Imagine the world was a cooperation: what business model would serve us best to achieve sustainable development? And how would that foster durable and positive linkages between different ‘departments’ or continents? Would we need department managers or leaders? And what kind of management information system’ would be required to ‘run’ the world?
During my studies at Wageningen University in the 1990s, remote sensing emerged as a promising new technology for geo-information science. Satellite imagery offered seemingly unlimited potential in sensing what was going on in a particular area or region without physically visiting it. In the development landscape it seems that
more and more people have developed skills in ‘remote sensing’. Techniques to store, retrieve and interpret data are becoming increasingly sophisticated while people actually assessing field situations are declining in number. As a result, fewer people than ever are able to integrate all the information provided or have some clue about how it all hangs together. Data saturation, validation challenges and ever increasing levels of complexity obscure the ‘remote sensing methods’ practiced by scientists, policy-makers and the desk offices of development agencies in the ‘advanced economies’. The benefit of analysis is taken at a very high level of abstraction and is profitable to a very small number of people in
government and business circles.
Complexity and business leadership training
In my view the complexity of data has taken over from bold leadership. Leaders are no longer able to take decisions if they are not supported by a trustworthy dataset. And some of these datasets show worrying trends on key sustainability indicators like water, food and energy. Scenarios have been developed by, for instance, the scenario team at Shell to determine what the world will look like in 2050
and beyond. Demand for food, water and energy with nine billion people inhabiting the planet will be staggering. Nevertheless, political
leadership has never changed faster than in the last decade, with
some influential people seemingly reluctant to take responsibility for
running public offices. There is good reason why governments increasingly look to the private sector to provide the kind of leadership they cannot deliver. However, are these corporate managers sufficiently trained as political leaders?
In her most recent publication, business training expert and author of
several management books Barbara Kellerman refers to what she calls ‘the end of leadership’ (Kellerman, 2012). In an earlier book she exposed ‘bad leadership’, showing how it is often accompanied by coercion. Without checks and balances, she says, power will certainly be abused (Kellerman, 2004). Kellerman’s colleague Professor Jean Lipman-Blumen identifies the insecurities of followers as the main determinant of leadership. She emphasizes the need to favour
collaboration over bowing to authoritarianism, creating short-term
coalitions instead of long-term alliances and forming enterprises to which people want to commit themselves. Lipman-Blumen identifies a good leader as someone who puts the group’s goals ahead of their own. For the followers, she provides ways to identify toxic leadership and to overcome anxiety (Lipman-Blumen, 2005).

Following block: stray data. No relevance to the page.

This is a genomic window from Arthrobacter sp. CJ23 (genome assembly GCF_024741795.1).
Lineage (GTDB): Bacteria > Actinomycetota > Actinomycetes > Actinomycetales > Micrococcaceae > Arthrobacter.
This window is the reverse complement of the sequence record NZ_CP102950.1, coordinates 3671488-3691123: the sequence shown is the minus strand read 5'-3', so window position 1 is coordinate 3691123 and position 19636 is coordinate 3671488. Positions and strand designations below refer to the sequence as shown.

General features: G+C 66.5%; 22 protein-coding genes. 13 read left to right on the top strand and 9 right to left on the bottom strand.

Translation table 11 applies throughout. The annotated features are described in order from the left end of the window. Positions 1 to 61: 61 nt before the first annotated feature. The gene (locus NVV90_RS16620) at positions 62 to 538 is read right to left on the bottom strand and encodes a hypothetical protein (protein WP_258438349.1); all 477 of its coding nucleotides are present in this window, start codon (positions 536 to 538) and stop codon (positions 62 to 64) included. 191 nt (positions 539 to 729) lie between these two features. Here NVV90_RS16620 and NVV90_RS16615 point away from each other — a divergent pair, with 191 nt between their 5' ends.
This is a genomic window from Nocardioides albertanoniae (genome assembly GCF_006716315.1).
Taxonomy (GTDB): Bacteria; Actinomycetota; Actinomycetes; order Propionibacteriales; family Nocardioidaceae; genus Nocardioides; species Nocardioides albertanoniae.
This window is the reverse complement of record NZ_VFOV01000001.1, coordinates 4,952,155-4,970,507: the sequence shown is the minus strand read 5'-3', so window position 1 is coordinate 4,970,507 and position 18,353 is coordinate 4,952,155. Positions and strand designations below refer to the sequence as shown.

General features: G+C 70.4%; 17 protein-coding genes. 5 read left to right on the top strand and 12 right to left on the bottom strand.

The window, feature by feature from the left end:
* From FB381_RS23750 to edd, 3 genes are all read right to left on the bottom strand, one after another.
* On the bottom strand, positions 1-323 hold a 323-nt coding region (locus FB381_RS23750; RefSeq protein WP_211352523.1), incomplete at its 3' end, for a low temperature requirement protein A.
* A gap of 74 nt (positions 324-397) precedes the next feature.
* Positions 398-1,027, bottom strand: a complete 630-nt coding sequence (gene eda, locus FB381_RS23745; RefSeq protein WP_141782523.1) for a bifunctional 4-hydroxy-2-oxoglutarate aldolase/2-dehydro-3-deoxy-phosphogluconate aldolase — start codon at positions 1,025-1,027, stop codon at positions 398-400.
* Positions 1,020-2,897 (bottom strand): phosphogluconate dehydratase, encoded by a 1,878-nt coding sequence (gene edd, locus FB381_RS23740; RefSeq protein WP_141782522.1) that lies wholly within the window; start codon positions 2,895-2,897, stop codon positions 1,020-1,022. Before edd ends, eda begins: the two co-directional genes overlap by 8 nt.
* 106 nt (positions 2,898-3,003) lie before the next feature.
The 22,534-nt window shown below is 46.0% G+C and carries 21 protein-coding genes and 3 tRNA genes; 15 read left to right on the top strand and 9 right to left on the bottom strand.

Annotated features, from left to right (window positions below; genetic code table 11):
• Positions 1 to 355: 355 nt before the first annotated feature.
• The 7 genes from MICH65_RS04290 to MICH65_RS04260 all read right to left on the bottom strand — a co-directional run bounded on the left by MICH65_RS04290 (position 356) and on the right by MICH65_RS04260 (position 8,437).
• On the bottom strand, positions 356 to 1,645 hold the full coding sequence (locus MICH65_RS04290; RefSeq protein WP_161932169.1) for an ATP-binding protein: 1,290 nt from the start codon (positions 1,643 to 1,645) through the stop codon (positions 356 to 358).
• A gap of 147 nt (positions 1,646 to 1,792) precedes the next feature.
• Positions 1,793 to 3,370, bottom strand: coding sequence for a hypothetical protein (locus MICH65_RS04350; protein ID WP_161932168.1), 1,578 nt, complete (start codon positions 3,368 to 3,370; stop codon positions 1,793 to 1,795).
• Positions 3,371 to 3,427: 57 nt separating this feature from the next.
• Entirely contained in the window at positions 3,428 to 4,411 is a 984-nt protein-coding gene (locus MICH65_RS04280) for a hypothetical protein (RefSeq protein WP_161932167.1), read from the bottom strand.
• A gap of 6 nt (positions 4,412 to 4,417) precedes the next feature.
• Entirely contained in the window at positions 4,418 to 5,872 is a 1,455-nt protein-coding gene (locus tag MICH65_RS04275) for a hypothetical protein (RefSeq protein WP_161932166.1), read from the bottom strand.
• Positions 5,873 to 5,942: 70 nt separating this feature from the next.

If Kellerman’s analysis is right, businesses have been spoiled by leadership training that aims at self-efficacy instead of the
servant leadership of Lipman-Blumen. According to Kellerman, leadership rhetoric included the implicit assumption that developing leadership skills is a medium for achievement, in that it will bring you money and power. However, Kellerman says, this has led to a crisis of confidence in those charged with leading wisely and well, causing instability in governments and the rise of populist parties. Voters no longer believe that their governments are serving the public interest, while political parties seem to cater only for specific groups in society rather than for society as a whole. As a result, populist parties like UKIP in the UK, the PVV in the Netherlands and the Progress Party in Norway are gaining unprecedented victories across the political establishment. It is not difficult to guess what impact this is having on development cooperation.
Old and new thought leaders
With the role of the state being reduced, the market is being called upon to play its part. But what kind of leadership is the private sector embracing? Social entrepreneurs like Otto Scharmer of the Massachusetts Institute of Technology and John Elkington of Volans are pointing to the need for a stronger connection with self and our most inner values for radical change or breakthroughs to happen.
These streams of thought are making headway in Dutch and European business and government circles. However, what does this do to
followership, so clearly identified in business education as a chronic
shortcoming? Will multinationals produce world leaders that support a transition towards sustainability? Or will they continue siphoning off their revenues to islands in the Pacific? And what about business owners in Main Street? Will they be willing to share their income with the less privileged? From the rise of populist parties in Europe, it may be understood that not only the rich, but also the middle classes would rather cater for themselves and want their governments to do the same.
Kellerman, B. (2012) The End of Leadership, New York: HarperCollins Publishers.
Kellerman, B. (2004) Bad Leadership: What it is, How it happens, Why it matters, Boston: Harvard Business School Press.
Lipman-Blumen, J. (2005) The Allure of Toxic Leaders: why we follow destructive bosses and corrupt politicians – and how we can survive them, New York: Oxford University Press.